If The Casting In "Lilo & Stitch" Matters So Much, Why Isn't Anyone Upset About The Actress Who Played Anne Boleyn?

Fans claim that the "Lilo & Stitch" live-action remake doesn't feature actors who are dark-skinned enough. But they didn't have a problem with the total rewrite of historical figure Anne Boleyn.

By Gina Florio4 min read

Disney's decision to give the 2002 animated classic Lilo & Stitch a live-action remake has sparked controversy, as many fans of the original movie have accused the studio of colorism in the casting of a biracial, light-skinned actor for the role of Nani, Lilo's older sister. The character in the original film was depicted with darker skin, black hair, and strong ethnic features. Some fans have expressed disappointment with the casting, highlighting that the portrayal of Nani as an Indigenous Hawaiian with dark skin and distinct features was significant within their communities. They argue that the casting choice reflects a larger issue of colorism in Hollywood.

Disney has yet to comment on the accusations. In the upcoming 2024 adaptation, 22-year-old Sydney Elizabeth Agudong, who is multiracial with Hawaiian ancestry and is a true island girl, will portray Nani. But apparently, she is too light-skinned to portray Nani. Newcomer Maia Kealoha has been cast as 6-year-old Lilo, and Zach Galifianakis will also join the cast in an unspecified role. While some have celebrated the casting news, numerous Native Hawaiian fans have expressed disappointment, stating that they had hoped for an actor with features more representative of the island's Indigenous population. One fan tweeted, "I wanted Nani to look like me." Another fan tweeted, "Nani was a dark Hawaiian woman, what is this."

This is not the first time Disney has faced accusations of colorism. The casting of Princess Jasmine in the 2019 live-action remake of Aladdin stirred similar controversy. Jasmine, the sultan's daughter in the fictional setting of Agrabah, was played by Naomi Scott, a biracial British actor of Indian ancestry. Critics accused Disney of whitewashing the character, who was the only Disney princess with darker skin at the time of the animated movie's release in 1992.

In 2018, Disney also faced backlash for altering the appearance of Tiana, the studio's first black princess from The Princess and the Frog. In an unreleased version of Ralph Breaks the Internet, Tiana was depicted with lighter skin and looser curls. After receiving criticism from fans and feedback from the voice actor who played Tiana, Disney reanimated the scene, reverting the character's appearance to be more consistent with her depiction in The Princess and the Frog.

This is not the first time Disney has faced accusations of colorism.

Disney has been accused of perpetuating so-called Eurocentric beauty standards by refusing to give darker-skinned Pacific Islanders the visibility and representation they deserve. With all the policing going on with characters in TV shows and movies, you have to wonder why none of these people batted an eye when Anne Boleyn, a real historical figure, was transformed into a totally different race for a series on Channel 5 called Anne Boleyn.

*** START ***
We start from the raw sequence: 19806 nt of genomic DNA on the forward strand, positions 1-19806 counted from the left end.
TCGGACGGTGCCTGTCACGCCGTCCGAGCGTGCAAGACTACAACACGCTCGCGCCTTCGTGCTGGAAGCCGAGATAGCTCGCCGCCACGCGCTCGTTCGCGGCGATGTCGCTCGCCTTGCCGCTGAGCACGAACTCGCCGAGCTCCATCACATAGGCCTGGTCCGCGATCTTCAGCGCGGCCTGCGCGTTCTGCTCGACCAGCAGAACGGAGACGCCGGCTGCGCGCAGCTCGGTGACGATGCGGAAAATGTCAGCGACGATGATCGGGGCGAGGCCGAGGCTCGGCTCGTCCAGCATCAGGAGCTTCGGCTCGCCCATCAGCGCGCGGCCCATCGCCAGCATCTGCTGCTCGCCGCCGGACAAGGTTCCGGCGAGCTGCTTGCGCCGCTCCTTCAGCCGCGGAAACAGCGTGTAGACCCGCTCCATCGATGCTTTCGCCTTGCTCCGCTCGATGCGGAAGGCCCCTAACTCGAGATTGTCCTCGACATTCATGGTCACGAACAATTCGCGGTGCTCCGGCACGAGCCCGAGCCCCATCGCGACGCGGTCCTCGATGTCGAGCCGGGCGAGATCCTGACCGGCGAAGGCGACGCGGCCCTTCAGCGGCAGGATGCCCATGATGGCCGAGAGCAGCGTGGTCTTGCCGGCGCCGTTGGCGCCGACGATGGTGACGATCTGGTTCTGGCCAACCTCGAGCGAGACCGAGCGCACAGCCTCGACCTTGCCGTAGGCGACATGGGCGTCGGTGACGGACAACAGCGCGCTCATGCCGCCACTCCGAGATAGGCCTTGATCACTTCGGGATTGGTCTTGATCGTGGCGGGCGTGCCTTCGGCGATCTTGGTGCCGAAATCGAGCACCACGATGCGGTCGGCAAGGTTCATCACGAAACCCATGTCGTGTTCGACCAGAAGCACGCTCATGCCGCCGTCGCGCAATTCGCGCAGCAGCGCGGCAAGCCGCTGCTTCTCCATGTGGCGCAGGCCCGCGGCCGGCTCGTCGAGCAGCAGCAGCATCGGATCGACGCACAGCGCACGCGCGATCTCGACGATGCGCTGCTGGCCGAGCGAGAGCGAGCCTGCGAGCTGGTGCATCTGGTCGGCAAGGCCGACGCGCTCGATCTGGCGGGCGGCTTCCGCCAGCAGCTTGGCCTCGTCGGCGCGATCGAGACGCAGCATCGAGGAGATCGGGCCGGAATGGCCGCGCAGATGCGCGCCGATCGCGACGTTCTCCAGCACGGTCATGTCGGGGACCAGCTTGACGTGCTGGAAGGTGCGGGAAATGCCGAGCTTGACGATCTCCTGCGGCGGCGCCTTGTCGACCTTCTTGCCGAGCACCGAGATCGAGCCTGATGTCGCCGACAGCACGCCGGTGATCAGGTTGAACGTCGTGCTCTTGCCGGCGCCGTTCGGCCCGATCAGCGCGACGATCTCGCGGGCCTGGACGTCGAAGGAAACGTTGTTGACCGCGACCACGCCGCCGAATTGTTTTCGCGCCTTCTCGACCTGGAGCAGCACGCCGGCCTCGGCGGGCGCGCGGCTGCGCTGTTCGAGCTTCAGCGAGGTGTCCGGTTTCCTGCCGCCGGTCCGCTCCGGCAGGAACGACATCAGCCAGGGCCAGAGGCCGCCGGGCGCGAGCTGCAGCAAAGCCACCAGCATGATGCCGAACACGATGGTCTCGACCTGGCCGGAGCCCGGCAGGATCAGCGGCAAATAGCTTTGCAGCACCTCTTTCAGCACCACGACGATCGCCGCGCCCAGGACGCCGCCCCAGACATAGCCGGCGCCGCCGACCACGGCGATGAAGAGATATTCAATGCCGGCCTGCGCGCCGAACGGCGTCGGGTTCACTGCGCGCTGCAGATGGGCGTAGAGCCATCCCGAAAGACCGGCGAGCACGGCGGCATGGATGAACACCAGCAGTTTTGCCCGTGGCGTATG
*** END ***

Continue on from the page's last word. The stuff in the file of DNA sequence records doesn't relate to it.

If the Casting in "Lilo & Stitch" Matters So Much, Why Isn't Anyone Upset About the Actress Who Played Anne Boleyn?

Anne Boleyn, the second wife of King Henry VIII, has become an enduring figure in history due to her tumultuous relationship with the English monarch, her untimely death, and her role in the religious and political upheaval that characterized the Tudor period. Her life story, marked by scandal and ambition, continues to captivate audiences, and her portrayal in various forms of media has ensured her legacy lives on.

Born in England around 1501, Anne Boleyn was the daughter of Sir Thomas Boleyn and his wife, Lady Elizabeth Howard. Her early years were spent at the court of Margaret of Austria, and later, she served as a lady-in-waiting to Queen Claude of France. These experiences allowed her to develop a sophisticated understanding of politics and courtly etiquette. Upon her return to England in 1522, Anne joined the court of King Henry VIII as a lady-in-waiting to Queen Catherine of Aragon. It was here that she caught the eye of the King, who was already seeking an annulment from his marriage to Catherine due to her inability to produce a male heir. Despite initially resisting Henry's advances, Anne eventually succumbed to his persistent courtship, and their relationship transformed into a passionate affair.

The romance between Anne and Henry VIII ultimately led to a profound religious and political shift in England. Desperate to marry Anne and secure a male heir, Henry broke away from the Roman Catholic Church and established the Church of England. This dramatic move, known as the English Reformation, had far-reaching consequences that extended beyond Anne's lifetime. Anne Boleyn married Henry in a secret ceremony in 1533, and she was crowned Queen of England later that year. Despite her ambitious rise to power, Anne's reign as queen was marked by tragedy. She suffered several miscarriages, and her only surviving child, the future Queen Elizabeth I, was not the male heir Henry so desperately desired.